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The Tax Prophet Newsletter   Issue #46 February, 2007

REDUCE TAXES!
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In This Issue:
Introduction
No Basis Step Up
Business Buy-Out
Alimony
Retirement Plans
Dependents
Conclusion


Selected Divorce
Tax Traps


Introduction

IRC Section 1041(a) provides that no gain or loss is recognized when property transfers from an individual to a spouse or former spouse, if the transfer is incident to a divorce.

The transfer is treated as a gift, which means the adjusted basis in the property remains unchanged (it is "carried over" to the transferee).

The following examples illustrate some of the tax traps lurking in divorce settlement agreements.

No Basis Step Up

An unexpected tax liability may arise when property initially received tax-free in a divorce is later sold: any gain will be fully taxed to the selling spouse.

Example: Husband has $10,000 in cash and stock worth $10,000, with a basis of $100. Husband transfers the stock to wife as part of a divorce settlement. Each spouse now has an asset worth $10,000, correct?

Not quite. If wife then sells the stock for $10,000, she will have a $9,900 taxable gain.


Business Buy-Out

Purchasing a spouse's interest in a family business can lead to unanticipated tax consequences, depending on how the buy-out is structured.

Example: As part of a divorce agreement, the husband agreed to buy-out his wife's interest in a corporation. But instead of paying his wife directly, the husband directed the corporation to pay her.

IRS ruled that payments made by the corporation were considered taxable dividends to the husband because the corporation had no valid business reason to pay the wife directly.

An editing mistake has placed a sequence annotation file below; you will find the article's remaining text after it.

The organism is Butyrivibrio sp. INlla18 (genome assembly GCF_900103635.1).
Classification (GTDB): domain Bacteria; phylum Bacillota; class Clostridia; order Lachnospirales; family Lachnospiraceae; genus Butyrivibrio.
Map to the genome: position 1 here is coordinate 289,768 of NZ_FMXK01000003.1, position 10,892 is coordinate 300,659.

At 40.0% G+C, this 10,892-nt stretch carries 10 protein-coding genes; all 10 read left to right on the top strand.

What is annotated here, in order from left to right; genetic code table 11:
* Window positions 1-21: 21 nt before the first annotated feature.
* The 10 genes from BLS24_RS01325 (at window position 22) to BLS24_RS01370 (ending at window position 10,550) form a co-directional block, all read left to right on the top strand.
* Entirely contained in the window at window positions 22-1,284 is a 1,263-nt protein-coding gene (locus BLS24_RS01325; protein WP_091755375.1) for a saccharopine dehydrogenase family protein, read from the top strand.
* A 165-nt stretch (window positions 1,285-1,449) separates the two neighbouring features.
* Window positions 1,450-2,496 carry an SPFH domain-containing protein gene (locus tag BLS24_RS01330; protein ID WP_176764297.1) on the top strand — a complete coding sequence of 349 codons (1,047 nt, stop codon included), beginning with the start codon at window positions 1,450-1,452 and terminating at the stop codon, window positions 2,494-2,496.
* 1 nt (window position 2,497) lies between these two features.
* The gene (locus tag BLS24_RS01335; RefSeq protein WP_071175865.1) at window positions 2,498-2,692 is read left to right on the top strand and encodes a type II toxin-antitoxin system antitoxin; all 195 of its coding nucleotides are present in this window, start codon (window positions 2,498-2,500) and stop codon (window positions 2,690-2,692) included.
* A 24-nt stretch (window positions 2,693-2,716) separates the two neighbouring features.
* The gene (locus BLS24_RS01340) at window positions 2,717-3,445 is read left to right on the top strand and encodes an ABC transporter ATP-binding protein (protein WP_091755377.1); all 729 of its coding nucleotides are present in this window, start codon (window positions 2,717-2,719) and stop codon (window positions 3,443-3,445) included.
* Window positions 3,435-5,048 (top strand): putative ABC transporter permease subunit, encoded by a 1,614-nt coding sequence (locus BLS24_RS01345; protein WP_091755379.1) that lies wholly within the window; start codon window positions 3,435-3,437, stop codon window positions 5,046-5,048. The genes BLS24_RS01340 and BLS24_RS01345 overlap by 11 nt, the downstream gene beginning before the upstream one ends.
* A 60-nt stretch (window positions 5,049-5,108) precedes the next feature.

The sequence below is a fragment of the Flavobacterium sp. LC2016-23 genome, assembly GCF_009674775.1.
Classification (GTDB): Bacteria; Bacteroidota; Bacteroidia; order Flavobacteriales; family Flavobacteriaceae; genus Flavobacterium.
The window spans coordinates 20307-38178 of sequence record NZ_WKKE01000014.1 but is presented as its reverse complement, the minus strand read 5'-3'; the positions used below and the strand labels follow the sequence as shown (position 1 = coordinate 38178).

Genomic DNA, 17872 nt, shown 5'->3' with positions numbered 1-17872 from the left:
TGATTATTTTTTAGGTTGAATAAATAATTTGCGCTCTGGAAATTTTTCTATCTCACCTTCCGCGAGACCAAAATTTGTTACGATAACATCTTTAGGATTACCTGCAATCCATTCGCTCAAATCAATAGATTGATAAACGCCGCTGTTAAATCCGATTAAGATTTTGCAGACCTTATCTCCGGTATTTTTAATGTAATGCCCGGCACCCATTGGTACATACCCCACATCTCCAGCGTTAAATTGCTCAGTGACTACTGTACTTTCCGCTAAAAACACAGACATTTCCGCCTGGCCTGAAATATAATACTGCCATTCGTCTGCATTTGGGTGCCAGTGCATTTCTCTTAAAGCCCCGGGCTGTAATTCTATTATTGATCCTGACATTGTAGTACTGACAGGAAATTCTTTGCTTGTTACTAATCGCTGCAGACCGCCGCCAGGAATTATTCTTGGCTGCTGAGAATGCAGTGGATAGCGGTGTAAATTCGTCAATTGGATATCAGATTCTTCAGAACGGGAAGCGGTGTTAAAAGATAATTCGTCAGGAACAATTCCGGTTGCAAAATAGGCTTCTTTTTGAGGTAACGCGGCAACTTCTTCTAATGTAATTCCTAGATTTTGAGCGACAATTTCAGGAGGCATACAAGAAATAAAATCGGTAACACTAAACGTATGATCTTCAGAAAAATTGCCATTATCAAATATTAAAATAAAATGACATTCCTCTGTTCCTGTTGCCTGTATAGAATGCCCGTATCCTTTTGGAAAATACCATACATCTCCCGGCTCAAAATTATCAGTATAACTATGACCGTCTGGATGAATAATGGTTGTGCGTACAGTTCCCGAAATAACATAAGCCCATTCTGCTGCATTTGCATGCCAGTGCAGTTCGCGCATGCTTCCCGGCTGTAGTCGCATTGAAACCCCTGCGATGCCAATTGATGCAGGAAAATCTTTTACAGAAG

Instead, the wife should have received her share of the corporate stock and then entered into a redemption arrangement with the corporation. That way, the wife would have been taxed on the redemption of her stock, presumably at a long-term capital gains rate (15% federal).


Alimony

Alimony payments are deductible by the payor and are considered taxable income by the recipient, but to receive this tax treatment, the payments must meet strict requirements.

For instance, a husband claiming he was bound by an oral agreement to pay alimony and made the payments with a joint credit card, ran afoul of two alimony requirements: (1) the payments must be required in a written divorce decree or property settlement; and (2) the payments must terminate upon the recipient's death.

IRS ruled that with credit card payments, the husband would be obligated to pay the credit card debt even if his ex-spouse died; therefore, the payments did not constitute alimony.


Retirement Plans

The division of retirement plans must also comply with strict rules. Otherwise, the spouse who owns the retirement plan will be taxed on the distributions.

To avoid this result, there needs to be a "qualified domestic relations order" establishing the non-owner spouse's legal rights to the retirement plan and liability for taxes on distributions.


Dependents

In joint custody situations, it is important to have a written agreement stating which parent is entitled to claim the child as a dependent. Tax benefits pertaining to a child, such as the dependency exemption, the Hope Scholarship and the Lifetime Learning Credits may be received only if the child is claimed as a dependent on the parent's tax return.


Conclusion

Tax issues arising from divorce property settlements can have both unexpected and significant impact. Often, because of the animosity that accompanies a divorce, it could be difficult to fix any "mistakes" after the agreement is signed.

The lesson: Understand the tax consequences of the property settlement and the right to claim deductions and credits for dependents before signing the final agreement.



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All contents copyright (c) 2007 Robert L. Sommers, attorney-at-law. All rights reserved. This newsletter provides information of a general nature for educational purposes only and is not intended to be legal or tax advice. This information has not been updated to reflect subsequent changes in the law, if any. Your particular facts and circumstances, and changes in the law, must be considered when applying U.S. tax law. You should always consult with a competent tax professional licensed in your state with respect to your particular situation. The Tax Prophet TM is a trademark of Robert L. Sommers.